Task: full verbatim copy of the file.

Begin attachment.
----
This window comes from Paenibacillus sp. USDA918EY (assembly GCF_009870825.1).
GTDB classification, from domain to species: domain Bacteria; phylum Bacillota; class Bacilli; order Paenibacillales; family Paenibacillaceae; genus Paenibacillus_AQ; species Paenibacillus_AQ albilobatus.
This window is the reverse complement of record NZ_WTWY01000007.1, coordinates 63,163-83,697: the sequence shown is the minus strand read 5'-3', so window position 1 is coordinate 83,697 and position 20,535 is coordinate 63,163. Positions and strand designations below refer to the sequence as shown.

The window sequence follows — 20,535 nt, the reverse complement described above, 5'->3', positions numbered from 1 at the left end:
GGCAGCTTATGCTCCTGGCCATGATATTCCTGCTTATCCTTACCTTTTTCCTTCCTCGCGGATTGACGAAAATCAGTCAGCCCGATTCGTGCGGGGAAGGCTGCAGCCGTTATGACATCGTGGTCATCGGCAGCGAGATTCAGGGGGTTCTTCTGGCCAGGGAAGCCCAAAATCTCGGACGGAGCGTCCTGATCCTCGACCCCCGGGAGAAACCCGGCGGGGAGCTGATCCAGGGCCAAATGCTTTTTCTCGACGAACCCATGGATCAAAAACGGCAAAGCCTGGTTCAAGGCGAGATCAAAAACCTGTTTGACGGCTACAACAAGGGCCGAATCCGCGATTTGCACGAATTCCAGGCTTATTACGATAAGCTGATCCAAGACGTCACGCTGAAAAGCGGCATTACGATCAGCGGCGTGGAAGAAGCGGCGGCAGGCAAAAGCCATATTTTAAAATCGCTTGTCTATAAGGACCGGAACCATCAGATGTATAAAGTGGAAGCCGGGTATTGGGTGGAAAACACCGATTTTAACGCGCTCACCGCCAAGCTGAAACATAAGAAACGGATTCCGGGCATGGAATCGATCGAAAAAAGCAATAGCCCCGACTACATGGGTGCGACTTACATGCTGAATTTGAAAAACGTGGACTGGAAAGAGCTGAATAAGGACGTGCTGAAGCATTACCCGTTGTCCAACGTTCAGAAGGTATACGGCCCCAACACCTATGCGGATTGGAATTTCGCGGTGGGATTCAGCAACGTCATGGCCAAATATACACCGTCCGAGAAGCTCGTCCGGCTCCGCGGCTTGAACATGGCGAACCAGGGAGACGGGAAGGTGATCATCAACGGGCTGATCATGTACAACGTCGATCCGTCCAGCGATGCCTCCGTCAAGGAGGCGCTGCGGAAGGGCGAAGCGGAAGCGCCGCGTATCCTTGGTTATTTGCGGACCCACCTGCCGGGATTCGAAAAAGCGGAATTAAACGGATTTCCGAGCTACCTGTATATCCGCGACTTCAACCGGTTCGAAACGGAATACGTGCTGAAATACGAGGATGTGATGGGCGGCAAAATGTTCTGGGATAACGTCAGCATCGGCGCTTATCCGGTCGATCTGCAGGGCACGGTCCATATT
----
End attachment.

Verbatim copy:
This window comes from Paenibacillus sp. USDA918EY (assembly GCF_009870825.1).
GTDB classification, from domain to species: domain Bacteria; phylum Bacillota; class Bacilli; order Paenibacillales; family Paenibacillaceae; genus Paenibacillus_AQ; species Paenibacillus_AQ albilobatus.
This window is the reverse complement of record NZ_WTWY01000007.1, coordinates 63,163-83,697: the sequence shown is the minus strand read 5'-3', so window position 1 is coordinate 83,697 and position 20,535 is coordinate 63,163. Positions and strand designations below refer to the sequence as shown.

The window sequence follows — 20,535 nt, the reverse complement described above, 5'->3', positions numbered from 1 at the left end:
GGCAGCTTATGCTCCTGGCCATGATATTCCTGCTTATCCTTACCTTTTTCCTTCCTCGCGGATTGACGAAAATCAGTCAGCCCGATTCGTGCGGGGAAGGCTGCAGCCGTTATGACATCGTGGTCATCGGCAGCGAGATTCAGGGGGTTCTTCTGGCCAGGGAAGCCCAAAATCTCGGACGGAGCGTCCTGATCCTCGACCCCCGGGAGAAACCCGGCGGGGAGCTGATCCAGGGCCAAATGCTTTTTCTCGACGAACCCATGGATCAAAAACGGCAAAGCCTGGTTCAAGGCGAGATCAAAAACCTGTTTGACGGCTACAACAAGGGCCGAATCCGCGATTTGCACGAATTCCAGGCTTATTACGATAAGCTGATCCAAGACGTCACGCTGAAAAGCGGCATTACGATCAGCGGCGTGGAAGAAGCGGCGGCAGGCAAAAGCCATATTTTAAAATCGCTTGTCTATAAGGACCGGAACCATCAGATGTATAAAGTGGAAGCCGGGTATTGGGTGGAAAACACCGATTTTAACGCGCTCACCGCCAAGCTGAAACATAAGAAACGGATTCCGGGCATGGAATCGATCGAAAAAAGCAATAGCCCCGACTACATGGGTGCGACTTACATGCTGAATTTGAAAAACGTGGACTGGAAAGAGCTGAATAAGGACGTGCTGAAGCATTACCCGTTGTCCAACGTTCAGAAGGTATACGGCCCCAACACCTATGCGGATTGGAATTTCGCGGTGGGATTCAGCAACGTCATGGCCAAATATACACCGTCCGAGAAGCTCGTCCGGCTCCGCGGCTTGAACATGGCGAACCAGGGAGACGGGAAGGTGATCATCAACGGGCTGATCATGTACAACGTCGATCCGTCCAGCGATGCCTCCGTCAAGGAGGCGCTGCGGAAGGGCGAAGCGGAAGCGCCGCGTATCCTTGGTTATTTGCGGACCCACCTGCCGGGATTCGAAAAAGCGGAATTAAACGGATTTCCGAGCTACCTGTATATCCGCGACTTCAACCGGTTCGAAACGGAATACGTGCTGAAATACGAGGATGTGATGGGCGGCAAAATGTTCTGGGATAACGTCAGCATCGGCGCTTATCCGGTCGATCTGCAGGGCACGGTCCATATT